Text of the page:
Calculating Baseball Travel Time and Distance: 165 km/h, 18.3 m

In summary, the conversation discusses a problem involving a baseball being thrown horizontally at a speed of 165 km/h towards a batter who is 18.3 m away. The question asks for the time it takes for the ball to travel the first half and second half of the distance, as well as the distance the ball falls under gravity during the first half and second half. It is determined that the time for both halves is 0.1996 seconds and the distance the ball falls in the first half is 0.1952 m. The correct calculation for the distance the ball falls in the second half is to subtract the answer in C from the total distance, which gives a final result of 0.3904 m.
  • #1
Kildars
95
0
A baseball leaves a pitcher's hand horizontally at a speed of 165 km/h. The distance to the batter is 18.3 m. Neglect air resistance.

(a) How long does it take for the ball to travel the first half of that distance?
s
(b) How long does it take for the ball to travel the second half of that distance?
s
(c) How far does the ball fall under gravity during the first half?
m
(d) How far does the ball fall under gravity during the second half?
m

For A I know D and V so I just did v = d/t which translates to t = d/v

It doesn't work.. What am I doing wrong?
 
Last edited:
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  • #2
I suggest you write down the equations for projectile motion. It might be useful to type 'baseball' or 'projectile motion' into the search box, since this is a typical kinematics problem which appears very often here. :smile: Anyway, present some of your work, and we'll be glad to help.
 
  • #3
radou said:
I suggest you write down the equations for projectile motion. It might be useful to type 'baseball' or 'projectile motion' into the search box, since this is a typical kinematics problem which appears very often here. :smile: Anyway, present some of your work, and we'll be glad to help.

:) I did t = d/v which is

Well ask for the time for the first half of the distance of the thrown ball..

So 18.3/2 = 9.15

then t = d/v
t = 9.15/165
Which = .05545 and that is wrong.
 
  • #4
Oh I think I have to convert from km/h to m/s right?
 
  • #5
Kildars said:
Oh I think I have to convert from km/h to m/s right?

Yes, of course. Watch out for the units.
 
  • #6
Well I did it

165km/h = 45.833 m/s

so t = 9.15/45.833..Which gets you .1996 and that is still wrong.
 
  • #7
radou said:
You got the equation wrong; v = s / t => t = s / v.

t = s/v What's S?
 
  • #8
Kildars said:
t = s/v What's S?

Oooops, I deleted my last post, because I wrote something stupid, please ignore it. I'm trying to figure this out right now.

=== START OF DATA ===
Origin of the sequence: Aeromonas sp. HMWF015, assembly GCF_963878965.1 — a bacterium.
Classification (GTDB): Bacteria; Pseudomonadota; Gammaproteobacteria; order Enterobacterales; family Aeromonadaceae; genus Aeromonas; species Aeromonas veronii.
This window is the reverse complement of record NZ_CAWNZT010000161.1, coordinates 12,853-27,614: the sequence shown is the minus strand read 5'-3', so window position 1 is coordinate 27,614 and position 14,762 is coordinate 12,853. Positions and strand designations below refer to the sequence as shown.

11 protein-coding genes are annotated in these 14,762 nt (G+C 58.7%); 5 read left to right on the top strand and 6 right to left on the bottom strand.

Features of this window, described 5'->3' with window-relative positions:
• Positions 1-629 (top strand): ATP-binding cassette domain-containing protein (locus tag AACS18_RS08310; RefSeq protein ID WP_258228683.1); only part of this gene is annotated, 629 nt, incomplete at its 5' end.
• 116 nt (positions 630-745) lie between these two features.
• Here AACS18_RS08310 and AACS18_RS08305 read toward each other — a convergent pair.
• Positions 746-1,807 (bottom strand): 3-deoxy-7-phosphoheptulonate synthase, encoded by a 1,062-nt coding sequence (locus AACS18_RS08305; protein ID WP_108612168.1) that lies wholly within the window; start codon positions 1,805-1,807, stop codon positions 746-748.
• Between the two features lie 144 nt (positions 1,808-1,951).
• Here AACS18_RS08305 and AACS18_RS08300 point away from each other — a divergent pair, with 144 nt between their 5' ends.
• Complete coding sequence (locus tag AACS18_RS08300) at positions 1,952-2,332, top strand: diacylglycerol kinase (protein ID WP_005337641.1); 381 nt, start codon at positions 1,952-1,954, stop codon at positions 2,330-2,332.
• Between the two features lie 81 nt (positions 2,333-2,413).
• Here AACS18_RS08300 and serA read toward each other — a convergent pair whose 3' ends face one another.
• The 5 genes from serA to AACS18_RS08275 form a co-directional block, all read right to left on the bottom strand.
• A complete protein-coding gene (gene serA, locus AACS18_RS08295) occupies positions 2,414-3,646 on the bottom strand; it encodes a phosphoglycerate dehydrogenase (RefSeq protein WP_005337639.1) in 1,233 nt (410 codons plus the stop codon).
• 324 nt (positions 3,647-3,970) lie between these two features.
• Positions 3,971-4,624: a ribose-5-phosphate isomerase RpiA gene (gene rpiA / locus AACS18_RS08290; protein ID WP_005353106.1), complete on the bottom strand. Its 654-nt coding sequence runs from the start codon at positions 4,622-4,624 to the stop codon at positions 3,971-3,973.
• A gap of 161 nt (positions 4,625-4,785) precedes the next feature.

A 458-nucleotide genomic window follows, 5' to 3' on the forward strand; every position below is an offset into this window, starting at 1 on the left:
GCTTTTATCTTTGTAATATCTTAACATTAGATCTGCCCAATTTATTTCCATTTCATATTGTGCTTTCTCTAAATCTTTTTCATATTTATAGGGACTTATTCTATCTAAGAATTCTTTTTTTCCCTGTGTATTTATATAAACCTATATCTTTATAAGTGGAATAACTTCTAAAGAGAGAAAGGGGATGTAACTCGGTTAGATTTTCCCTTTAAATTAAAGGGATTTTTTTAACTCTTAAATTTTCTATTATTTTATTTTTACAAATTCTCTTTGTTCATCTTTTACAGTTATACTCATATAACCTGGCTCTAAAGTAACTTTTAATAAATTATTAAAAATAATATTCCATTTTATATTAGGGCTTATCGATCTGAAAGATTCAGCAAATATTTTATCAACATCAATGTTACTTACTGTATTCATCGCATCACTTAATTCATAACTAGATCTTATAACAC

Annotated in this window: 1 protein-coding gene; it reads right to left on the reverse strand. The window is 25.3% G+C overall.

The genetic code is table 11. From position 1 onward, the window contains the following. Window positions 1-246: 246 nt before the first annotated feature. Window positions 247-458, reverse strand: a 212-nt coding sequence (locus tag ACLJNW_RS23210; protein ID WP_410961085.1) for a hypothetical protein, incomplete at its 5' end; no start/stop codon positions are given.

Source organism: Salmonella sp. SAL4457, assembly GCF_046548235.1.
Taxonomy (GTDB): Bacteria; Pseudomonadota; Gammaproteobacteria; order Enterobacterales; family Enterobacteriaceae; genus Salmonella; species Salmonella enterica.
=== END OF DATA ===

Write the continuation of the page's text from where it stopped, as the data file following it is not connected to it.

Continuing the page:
• #9
Oh, alright.
 
  • #10
So anyone?
 
  • #11
Kildars said:
Well I did it

165km/h = 45.833 m/s

so t = 9.15/45.833..Which gets you .1996 and that is still wrong.
Except for the lack of units, this is not wrong. Did you state the problem correctly?
 
  • #12
Nvm, that is right. I was just being stupid and typing it in the wrong box. So a and b are solved, I'm going to try C now.
 
  • #13
So

A = .1996
B = .1996
C = .1952
D = ?

I tried doubling my time and just doing .5(-9.8)(.3992^2)

And got -.78086 Which is incorrect.
 
  • #14
Kildars said:
So

A = .1996
B = .1996
C = .1952
D = ?

I tried doubling my time and just doing .5(-9.8)(.3992^2)

And got -.78086 Which is incorrect.

This would be correct if the question was 'How far did the ball fall during the whole time of its flight?'. You just have to subtract the answer in C from this.
 
  • #15
Nice, thanks :).
 
  • #16
Time for class now, I'll post more questions if i need help later.
 

Related to Calculating Baseball Travel Time and Distance: 165 km/h, 18.3 m

1. How do you calculate the travel time for a baseball traveling at 165 km/h?

The formula to calculate travel time is distance divided by speed. In this case, the distance is 18.3 m and the speed is 165 km/h. First, convert 165 km/h to m/s by dividing by 3.6 (since 1 km/h is equal to 0.27778 m/s). This gives us a speed of 45.8 m/s. Then, divide the distance of 18.3 m by the speed of 45.8 m/s. The result is approximately 0.4 seconds.

2. What is the distance covered by a baseball traveling at 165 km/h for 0.4 seconds?

To calculate the distance, we use the same formula as above: distance = speed * time. In this case, the speed is still 165 km/h (converted to 45.8 m/s) and the time is 0.4 seconds. Multiplying these values gives us a distance of approximately 18.3 meters.

3. How does the speed of the baseball affect the travel time and distance?

The faster the speed, the shorter the travel time and the greater the distance covered. This is because the speed is directly proportional to both time and distance in the formula distance = speed * time.

4. Can the travel time and distance be calculated for a baseball thrown at a different speed?

Yes, the travel time and distance can be calculated for any given speed. Simply plug in the new speed and the distance of 18.3 m into the formula distance = speed * time and solve for time. The resulting time will be the travel time for the new speed. To calculate the distance, use the same formula but solve for distance instead.

5. How accurate is the calculation for baseball travel time and distance?

The calculation is accurate within a certain margin of error. This margin of error can be affected by various factors such as air resistance, wind, and the height from which the ball is thrown. However, for most practical purposes, this calculation provides a good estimate of the travel time and distance for a baseball thrown at a constant speed of 165 km/h.

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